Guardrails of what not to do help your team channel their energy where it matters. It helps them get rid of the false pressures we have created in this industry. Of course sometimes these guardrails will bend, but for the most part, it lets your team know that it’s okay to not focus efforts here or there (even if it feels like everyone else is).
Be clear (and realistic) about expectations.
With the always on and changing nature of digital, it takes a certain personality type to work in the industry. Often, you’ll find people who have a hard time turning work off. Yes, we get addicted to this thing called the internet.
Because of this, it’s important that people leading digital teams set expectations about work and office hours. And, actually, enforce it. If your team worked until midnight, are they allowed some flex time the next morning? Does your team feel comfortable coming to you if they’re feeling a little burnt out (a very real thing)? Leadership must set clear expectations, welcome honest conversations and celebrate some kind of balance.
People leading digital teams can not sit in a corner office and never come out. They need to be engaged with their team to understand the changing dynamics. They need to understand the workflow, process, all the internal asks and the hiccups.
Too often digital leadership is disconnected from the work. They don’t know what it takes to do the job, how many hours their team is putting in (or on what) and the struggles that they face.
Being an engaged leader does not mean you micromanage. It means you have a pulse on your team. You know how to advocate for their work. You can spot issues before they arrive. It means you are present to help your team prioritize. Digital leaders, you must be engaged.
Have a backbone & be firm in your beliefs.
Too often organizations and leaders put to paper their strategy, vision and expectations in digital/social only to allow it derail. And, for not so good reasons.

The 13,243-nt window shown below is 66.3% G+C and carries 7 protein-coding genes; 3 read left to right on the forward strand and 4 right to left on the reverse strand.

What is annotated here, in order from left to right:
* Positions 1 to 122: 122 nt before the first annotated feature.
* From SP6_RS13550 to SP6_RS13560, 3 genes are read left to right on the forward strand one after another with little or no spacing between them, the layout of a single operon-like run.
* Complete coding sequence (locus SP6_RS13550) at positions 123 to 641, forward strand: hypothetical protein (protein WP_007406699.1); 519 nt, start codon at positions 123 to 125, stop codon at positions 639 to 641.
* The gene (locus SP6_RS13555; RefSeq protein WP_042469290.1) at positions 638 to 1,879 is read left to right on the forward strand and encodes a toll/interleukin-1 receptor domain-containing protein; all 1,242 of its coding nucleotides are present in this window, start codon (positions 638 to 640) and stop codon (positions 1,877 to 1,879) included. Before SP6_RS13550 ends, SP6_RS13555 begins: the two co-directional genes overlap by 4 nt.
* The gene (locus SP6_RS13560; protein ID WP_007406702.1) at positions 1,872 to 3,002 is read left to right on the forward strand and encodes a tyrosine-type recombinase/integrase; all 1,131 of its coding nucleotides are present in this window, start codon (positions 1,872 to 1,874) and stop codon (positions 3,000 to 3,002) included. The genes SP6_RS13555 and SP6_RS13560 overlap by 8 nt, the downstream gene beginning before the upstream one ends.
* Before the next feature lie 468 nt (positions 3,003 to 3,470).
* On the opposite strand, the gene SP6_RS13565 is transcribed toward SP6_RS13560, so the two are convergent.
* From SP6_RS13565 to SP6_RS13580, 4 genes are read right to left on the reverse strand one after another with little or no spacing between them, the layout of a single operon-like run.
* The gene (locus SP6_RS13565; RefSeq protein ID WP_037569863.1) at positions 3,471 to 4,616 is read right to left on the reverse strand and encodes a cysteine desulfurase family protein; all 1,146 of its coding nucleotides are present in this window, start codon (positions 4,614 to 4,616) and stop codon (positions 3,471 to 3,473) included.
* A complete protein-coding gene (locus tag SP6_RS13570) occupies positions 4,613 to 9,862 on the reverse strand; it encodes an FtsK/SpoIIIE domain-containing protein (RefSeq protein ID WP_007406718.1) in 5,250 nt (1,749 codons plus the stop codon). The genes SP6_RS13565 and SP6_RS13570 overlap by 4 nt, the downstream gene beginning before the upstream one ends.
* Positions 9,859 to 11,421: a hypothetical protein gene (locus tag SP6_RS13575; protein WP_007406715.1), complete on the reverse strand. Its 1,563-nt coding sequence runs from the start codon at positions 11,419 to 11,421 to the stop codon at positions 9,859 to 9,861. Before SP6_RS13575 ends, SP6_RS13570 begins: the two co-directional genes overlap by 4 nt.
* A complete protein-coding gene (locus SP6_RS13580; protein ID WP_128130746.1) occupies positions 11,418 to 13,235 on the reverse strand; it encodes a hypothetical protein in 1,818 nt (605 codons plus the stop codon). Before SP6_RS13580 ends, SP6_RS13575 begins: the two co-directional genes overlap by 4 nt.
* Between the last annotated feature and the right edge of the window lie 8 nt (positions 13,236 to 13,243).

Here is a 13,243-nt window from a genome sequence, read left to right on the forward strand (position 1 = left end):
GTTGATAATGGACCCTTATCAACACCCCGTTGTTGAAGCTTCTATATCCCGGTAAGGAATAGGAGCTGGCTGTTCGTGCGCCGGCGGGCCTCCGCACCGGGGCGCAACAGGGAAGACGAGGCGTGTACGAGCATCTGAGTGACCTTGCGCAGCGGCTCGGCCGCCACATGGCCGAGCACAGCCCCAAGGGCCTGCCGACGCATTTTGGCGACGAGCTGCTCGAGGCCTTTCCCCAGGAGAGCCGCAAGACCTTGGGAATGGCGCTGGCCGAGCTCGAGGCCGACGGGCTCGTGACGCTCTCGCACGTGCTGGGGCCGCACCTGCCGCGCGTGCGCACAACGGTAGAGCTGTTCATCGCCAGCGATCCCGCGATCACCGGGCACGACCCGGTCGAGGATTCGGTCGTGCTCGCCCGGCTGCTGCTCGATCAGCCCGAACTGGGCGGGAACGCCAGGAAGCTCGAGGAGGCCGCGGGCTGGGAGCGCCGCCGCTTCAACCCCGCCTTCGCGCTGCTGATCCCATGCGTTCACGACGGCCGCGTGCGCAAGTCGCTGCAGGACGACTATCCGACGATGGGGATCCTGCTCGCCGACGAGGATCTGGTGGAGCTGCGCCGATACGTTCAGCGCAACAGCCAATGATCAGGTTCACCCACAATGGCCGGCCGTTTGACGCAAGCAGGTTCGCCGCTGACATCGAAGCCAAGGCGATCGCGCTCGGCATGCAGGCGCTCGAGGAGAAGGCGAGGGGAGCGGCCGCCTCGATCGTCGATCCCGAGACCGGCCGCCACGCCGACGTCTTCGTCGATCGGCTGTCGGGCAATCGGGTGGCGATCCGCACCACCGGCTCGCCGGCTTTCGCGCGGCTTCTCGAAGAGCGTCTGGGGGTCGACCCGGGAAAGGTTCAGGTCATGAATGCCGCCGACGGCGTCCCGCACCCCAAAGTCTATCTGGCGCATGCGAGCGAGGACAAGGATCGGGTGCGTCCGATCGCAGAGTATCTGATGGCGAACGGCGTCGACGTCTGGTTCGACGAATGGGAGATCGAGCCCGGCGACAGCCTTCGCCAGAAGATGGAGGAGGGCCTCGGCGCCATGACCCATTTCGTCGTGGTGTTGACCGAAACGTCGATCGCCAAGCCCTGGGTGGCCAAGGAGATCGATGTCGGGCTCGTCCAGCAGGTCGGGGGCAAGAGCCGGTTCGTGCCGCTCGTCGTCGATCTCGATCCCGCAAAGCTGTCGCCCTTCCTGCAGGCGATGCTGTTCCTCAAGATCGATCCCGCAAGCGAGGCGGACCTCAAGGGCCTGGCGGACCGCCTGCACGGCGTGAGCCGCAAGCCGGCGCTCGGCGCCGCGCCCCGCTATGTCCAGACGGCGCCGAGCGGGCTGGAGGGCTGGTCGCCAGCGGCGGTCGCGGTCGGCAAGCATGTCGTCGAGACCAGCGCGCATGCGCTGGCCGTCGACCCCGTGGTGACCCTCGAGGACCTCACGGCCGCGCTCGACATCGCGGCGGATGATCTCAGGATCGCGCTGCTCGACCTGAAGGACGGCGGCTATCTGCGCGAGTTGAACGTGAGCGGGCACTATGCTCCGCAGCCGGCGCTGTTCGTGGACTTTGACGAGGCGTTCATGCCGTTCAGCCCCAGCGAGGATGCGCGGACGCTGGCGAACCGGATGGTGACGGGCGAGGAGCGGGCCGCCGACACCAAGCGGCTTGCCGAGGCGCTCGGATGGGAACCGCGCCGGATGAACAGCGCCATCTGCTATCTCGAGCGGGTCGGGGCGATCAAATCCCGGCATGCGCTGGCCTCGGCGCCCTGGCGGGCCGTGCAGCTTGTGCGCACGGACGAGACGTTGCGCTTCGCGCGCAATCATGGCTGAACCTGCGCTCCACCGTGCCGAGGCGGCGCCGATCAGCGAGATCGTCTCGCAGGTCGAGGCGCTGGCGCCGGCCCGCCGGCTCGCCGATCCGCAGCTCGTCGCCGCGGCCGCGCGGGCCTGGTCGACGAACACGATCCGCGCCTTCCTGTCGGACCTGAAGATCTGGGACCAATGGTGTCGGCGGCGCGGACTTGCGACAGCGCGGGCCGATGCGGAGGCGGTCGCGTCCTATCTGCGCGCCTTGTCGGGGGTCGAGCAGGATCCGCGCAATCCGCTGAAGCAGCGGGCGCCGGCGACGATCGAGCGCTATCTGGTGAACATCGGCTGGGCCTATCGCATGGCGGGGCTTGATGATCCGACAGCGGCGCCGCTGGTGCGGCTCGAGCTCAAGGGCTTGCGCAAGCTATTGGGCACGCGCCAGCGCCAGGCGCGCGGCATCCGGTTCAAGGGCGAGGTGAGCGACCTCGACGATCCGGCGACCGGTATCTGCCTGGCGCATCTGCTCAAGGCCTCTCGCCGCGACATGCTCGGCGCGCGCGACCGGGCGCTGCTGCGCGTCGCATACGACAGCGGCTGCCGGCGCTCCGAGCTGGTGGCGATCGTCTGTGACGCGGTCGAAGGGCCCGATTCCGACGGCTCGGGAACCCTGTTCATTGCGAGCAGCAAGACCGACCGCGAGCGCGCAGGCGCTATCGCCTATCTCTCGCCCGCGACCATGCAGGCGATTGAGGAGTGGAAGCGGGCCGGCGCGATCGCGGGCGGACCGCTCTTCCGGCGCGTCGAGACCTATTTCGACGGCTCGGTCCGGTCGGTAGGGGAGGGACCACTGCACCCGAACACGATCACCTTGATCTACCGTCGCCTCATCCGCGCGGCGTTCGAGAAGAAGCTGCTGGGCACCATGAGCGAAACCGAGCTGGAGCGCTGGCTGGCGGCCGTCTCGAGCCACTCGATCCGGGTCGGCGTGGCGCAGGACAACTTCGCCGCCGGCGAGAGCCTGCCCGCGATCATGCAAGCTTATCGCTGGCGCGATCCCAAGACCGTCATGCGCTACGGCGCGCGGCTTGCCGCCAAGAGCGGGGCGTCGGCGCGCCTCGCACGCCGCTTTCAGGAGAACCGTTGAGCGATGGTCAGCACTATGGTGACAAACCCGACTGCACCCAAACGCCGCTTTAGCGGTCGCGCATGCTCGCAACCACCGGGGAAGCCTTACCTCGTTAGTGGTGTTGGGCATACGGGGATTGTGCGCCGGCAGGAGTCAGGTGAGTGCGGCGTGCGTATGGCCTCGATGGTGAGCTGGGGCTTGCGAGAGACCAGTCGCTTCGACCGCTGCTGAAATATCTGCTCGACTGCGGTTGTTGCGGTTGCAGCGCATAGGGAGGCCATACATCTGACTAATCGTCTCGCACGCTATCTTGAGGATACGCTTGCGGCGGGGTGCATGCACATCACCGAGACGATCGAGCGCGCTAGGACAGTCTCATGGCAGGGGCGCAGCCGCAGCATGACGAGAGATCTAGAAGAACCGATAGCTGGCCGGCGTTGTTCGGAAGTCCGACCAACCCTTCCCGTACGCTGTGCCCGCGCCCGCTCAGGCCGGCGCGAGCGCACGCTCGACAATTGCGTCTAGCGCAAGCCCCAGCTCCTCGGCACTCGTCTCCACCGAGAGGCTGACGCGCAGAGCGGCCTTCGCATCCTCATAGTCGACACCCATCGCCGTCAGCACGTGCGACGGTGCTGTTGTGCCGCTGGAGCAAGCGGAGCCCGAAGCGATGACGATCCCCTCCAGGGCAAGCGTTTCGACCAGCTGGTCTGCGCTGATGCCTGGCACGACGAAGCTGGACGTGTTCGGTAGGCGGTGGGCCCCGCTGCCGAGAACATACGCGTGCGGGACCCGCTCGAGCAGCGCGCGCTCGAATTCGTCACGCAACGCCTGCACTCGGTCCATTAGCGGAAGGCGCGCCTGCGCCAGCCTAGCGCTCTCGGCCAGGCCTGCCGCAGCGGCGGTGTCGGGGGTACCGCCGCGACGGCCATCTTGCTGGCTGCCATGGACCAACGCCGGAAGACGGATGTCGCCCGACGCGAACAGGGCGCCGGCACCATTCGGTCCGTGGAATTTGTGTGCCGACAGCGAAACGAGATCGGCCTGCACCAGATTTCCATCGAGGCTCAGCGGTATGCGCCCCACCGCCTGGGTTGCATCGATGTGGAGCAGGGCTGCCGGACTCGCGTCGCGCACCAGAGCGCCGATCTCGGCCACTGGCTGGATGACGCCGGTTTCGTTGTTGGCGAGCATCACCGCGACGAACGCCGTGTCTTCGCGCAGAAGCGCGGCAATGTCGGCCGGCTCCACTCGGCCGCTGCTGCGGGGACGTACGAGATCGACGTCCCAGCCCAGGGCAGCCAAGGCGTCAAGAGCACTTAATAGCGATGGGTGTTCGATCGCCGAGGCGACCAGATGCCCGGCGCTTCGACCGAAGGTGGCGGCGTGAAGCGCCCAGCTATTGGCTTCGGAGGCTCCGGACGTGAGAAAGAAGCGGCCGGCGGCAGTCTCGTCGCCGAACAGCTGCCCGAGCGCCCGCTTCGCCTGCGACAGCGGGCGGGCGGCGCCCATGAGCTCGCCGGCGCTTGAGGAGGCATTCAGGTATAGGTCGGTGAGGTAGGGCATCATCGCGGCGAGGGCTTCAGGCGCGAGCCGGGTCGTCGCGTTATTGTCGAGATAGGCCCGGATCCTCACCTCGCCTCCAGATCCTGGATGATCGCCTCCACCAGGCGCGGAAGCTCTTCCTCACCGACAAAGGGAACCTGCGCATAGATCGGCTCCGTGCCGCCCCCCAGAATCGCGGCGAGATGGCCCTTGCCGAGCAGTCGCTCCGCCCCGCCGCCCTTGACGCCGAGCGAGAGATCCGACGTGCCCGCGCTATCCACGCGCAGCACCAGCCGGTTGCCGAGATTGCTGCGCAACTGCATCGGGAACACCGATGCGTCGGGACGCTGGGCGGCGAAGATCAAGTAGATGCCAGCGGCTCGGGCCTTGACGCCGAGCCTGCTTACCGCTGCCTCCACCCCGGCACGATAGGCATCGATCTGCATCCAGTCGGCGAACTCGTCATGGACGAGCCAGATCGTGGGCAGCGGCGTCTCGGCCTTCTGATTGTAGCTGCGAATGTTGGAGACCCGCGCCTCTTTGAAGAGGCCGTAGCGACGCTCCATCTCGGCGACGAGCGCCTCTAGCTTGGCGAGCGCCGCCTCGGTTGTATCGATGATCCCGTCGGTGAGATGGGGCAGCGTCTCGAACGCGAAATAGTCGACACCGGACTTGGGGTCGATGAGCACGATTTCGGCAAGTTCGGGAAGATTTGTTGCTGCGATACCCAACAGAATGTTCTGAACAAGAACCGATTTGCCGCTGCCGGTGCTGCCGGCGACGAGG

You know the drill. Someone in the organization wants x up on social, even though it doesn’t add value to the brand or the fans. So, your team scrambles to get it done even though it’s not part of the vision. These fire drills for the sake of fire drills have to stop.
Digital leaders must have a backbone. They must be firm in their beliefs and know how to map back to the why — both with their team and also others in the organization. Digital leaders must be able to articulate the value that digital brings to the organization and celebrate the team’s success to build trust. Building trust helps people buy into the vision. And when people buy into the vision, it’s easy to push back because you can map back to the why.
Have a voice. Stand up for your team. Be a champion and advocate. Give the team focus and purpose. Digital leadership must set the tone for the organization.
We might not be able to do it all with small and nimble teams – but with focus – and a little relief from the frenzy, every team can do good work and have big wins, while remaining somewhat sane. What a novelty!
There are many issues to solve and work through in this industry, but digital leaders can play a large part in helping teams set the tone. We decide what’s important and what’s worth our time. Make sure your team knows that it’s not just okay to focus and prioritize, but that it’s expected.
Interested in more reads like this? Check out What Digital Teams Need to Thrive. As always, thanks for reading!